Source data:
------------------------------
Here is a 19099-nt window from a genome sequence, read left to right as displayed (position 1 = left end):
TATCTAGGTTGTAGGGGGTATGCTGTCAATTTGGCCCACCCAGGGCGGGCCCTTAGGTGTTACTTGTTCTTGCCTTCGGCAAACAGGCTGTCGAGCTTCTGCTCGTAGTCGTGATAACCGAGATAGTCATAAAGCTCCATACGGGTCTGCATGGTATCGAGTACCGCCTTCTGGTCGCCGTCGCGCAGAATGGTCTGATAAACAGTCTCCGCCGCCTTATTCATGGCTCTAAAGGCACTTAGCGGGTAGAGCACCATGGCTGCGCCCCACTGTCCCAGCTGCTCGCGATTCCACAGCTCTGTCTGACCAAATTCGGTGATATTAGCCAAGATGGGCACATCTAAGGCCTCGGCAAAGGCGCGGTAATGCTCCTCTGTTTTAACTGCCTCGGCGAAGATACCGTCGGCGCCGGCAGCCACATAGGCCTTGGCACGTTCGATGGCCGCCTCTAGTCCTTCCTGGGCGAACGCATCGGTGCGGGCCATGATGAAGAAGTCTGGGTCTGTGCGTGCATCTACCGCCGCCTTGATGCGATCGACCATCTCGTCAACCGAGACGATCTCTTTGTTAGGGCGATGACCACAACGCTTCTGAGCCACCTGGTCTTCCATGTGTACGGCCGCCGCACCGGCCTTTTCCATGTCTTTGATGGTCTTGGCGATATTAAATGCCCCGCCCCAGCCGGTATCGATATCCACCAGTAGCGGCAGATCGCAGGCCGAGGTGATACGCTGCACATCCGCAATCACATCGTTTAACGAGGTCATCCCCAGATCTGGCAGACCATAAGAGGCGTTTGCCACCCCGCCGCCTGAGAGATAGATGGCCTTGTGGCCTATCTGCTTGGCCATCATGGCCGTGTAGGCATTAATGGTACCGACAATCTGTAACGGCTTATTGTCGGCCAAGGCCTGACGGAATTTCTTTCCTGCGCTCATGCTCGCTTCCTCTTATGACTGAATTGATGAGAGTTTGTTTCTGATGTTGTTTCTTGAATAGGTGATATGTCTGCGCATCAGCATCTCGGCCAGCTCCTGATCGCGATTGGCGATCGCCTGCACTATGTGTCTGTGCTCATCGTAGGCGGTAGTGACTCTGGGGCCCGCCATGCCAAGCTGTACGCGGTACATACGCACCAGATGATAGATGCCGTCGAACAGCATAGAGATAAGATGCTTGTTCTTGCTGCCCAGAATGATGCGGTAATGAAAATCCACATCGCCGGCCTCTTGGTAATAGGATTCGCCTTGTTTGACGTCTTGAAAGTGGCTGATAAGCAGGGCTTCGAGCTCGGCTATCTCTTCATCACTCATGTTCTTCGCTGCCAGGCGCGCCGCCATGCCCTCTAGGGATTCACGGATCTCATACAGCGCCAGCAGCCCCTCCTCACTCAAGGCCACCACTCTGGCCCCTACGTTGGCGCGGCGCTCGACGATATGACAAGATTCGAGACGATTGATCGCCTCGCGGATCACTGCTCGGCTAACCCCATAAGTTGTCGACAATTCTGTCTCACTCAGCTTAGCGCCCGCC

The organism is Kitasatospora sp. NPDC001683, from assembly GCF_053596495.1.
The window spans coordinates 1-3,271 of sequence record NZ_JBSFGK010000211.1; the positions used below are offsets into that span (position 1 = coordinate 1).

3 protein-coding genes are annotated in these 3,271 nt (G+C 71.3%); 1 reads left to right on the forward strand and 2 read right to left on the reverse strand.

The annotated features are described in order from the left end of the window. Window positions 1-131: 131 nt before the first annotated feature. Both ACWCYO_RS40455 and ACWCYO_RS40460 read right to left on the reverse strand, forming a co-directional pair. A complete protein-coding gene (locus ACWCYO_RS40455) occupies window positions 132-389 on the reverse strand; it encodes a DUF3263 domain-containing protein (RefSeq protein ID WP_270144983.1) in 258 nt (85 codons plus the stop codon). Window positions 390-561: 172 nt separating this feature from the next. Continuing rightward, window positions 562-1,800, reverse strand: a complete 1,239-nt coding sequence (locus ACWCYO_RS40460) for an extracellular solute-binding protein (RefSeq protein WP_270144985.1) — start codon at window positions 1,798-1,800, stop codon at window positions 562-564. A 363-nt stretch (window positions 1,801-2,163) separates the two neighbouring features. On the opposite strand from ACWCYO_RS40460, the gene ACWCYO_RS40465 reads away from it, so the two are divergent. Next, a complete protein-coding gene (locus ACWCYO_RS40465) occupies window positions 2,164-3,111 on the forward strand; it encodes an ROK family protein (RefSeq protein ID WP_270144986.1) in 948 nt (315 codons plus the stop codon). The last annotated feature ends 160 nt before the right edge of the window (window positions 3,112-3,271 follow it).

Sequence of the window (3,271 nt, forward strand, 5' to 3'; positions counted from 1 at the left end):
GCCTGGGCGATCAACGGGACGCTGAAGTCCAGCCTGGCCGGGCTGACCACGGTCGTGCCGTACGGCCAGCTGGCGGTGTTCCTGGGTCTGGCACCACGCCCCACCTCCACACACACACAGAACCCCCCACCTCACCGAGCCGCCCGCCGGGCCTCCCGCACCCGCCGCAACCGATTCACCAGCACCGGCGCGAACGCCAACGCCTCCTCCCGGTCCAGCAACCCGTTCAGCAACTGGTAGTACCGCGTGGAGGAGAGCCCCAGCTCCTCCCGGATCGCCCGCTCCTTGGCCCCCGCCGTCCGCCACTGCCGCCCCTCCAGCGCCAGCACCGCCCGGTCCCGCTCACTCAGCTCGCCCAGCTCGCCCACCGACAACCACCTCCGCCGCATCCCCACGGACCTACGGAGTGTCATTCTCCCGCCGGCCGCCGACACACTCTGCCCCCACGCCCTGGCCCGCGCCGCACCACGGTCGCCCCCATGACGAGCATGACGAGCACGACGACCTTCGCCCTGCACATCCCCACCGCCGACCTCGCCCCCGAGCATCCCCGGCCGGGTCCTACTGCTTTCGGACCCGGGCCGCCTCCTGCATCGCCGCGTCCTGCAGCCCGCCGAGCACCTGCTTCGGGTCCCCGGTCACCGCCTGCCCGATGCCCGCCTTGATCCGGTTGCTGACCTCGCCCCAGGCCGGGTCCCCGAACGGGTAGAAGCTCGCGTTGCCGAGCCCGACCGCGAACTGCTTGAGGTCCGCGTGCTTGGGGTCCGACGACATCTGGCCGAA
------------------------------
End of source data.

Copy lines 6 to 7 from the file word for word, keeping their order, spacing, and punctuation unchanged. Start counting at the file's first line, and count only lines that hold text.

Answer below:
The annotated features are described in order from the left end of the window. Window positions 1-131: 131 nt before the first annotated feature. Both ACWCYO_RS40455 and ACWCYO_RS40460 read right to left on the reverse strand, forming a co-directional pair. A complete protein-coding gene (locus ACWCYO_RS40455) occupies window positions 132-389 on the reverse strand; it encodes a DUF3263 domain-containing protein (RefSeq protein ID WP_270144983.1) in 258 nt (85 codons plus the stop codon). Window positions 390-561: 172 nt separating this feature from the next. Continuing rightward, window positions 562-1,800, reverse strand: a complete 1,239-nt coding sequence (locus ACWCYO_RS40460) for an extracellular solute-binding protein (RefSeq protein WP_270144985.1) — start codon at window positions 1,798-1,800, stop codon at window positions 562-564. A 363-nt stretch (window positions 1,801-2,163) separates the two neighbouring features. On the opposite strand from ACWCYO_RS40460, the gene ACWCYO_RS40465 reads away from it, so the two are divergent. Next, a complete protein-coding gene (locus ACWCYO_RS40465) occupies window positions 2,164-3,111 on the forward strand; it encodes an ROK family protein (RefSeq protein ID WP_270144986.1) in 948 nt (315 codons plus the stop codon). The last annotated feature ends 160 nt before the right edge of the window (window positions 3,112-3,271 follow it).

Sequence of the window (3,271 nt, forward strand, 5' to 3'; positions counted from 1 at the left end):